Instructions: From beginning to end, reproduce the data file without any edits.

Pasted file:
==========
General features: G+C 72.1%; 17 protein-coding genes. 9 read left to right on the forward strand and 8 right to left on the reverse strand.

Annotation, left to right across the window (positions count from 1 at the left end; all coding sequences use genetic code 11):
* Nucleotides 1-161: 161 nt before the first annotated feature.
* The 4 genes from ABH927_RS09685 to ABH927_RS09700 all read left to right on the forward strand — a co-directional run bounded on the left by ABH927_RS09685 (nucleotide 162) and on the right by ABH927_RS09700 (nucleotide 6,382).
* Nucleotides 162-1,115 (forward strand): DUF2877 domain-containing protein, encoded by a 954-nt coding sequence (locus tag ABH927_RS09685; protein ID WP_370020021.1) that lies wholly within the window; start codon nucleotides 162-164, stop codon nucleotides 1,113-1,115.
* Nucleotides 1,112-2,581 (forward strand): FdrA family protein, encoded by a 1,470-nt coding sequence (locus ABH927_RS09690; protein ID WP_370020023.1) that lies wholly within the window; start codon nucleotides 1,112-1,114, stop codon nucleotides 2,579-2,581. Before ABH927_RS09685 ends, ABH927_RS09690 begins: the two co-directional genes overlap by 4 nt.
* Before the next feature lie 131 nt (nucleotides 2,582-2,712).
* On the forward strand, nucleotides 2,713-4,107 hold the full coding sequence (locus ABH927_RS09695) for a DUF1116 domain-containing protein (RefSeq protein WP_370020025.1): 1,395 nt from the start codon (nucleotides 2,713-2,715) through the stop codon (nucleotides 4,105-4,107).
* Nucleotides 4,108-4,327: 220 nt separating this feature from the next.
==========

General features: G+C 72.1%; 17 protein-coding genes. 9 read left to right on the forward strand and 8 right to left on the reverse strand.

Annotation, left to right across the window (positions count from 1 at the left end; all coding sequences use genetic code 11):
* Nucleotides 1-161: 161 nt before the first annotated feature.
* The 4 genes from ABH927_RS09685 to ABH927_RS09700 all read left to right on the forward strand — a co-directional run bounded on the left by ABH927_RS09685 (nucleotide 162) and on the right by ABH927_RS09700 (nucleotide 6,382).
* Nucleotides 162-1,115 (forward strand): DUF2877 domain-containing protein, encoded by a 954-nt coding sequence (locus tag ABH927_RS09685; protein ID WP_370020021.1) that lies wholly within the window; start codon nucleotides 162-164, stop codon nucleotides 1,113-1,115.
* Nucleotides 1,112-2,581 (forward strand): FdrA family protein, encoded by a 1,470-nt coding sequence (locus ABH927_RS09690; protein ID WP_370020023.1) that lies wholly within the window; start codon nucleotides 1,112-1,114, stop codon nucleotides 2,579-2,581. Before ABH927_RS09685 ends, ABH927_RS09690 begins: the two co-directional genes overlap by 4 nt.
* Before the next feature lie 131 nt (nucleotides 2,582-2,712).
* On the forward strand, nucleotides 2,713-4,107 hold the full coding sequence (locus ABH927_RS09695) for a DUF1116 domain-containing protein (RefSeq protein WP_370020025.1): 1,395 nt from the start codon (nucleotides 2,713-2,715) through the stop codon (nucleotides 4,105-4,107).
* Nucleotides 4,108-4,327: 220 nt separating this feature from the next.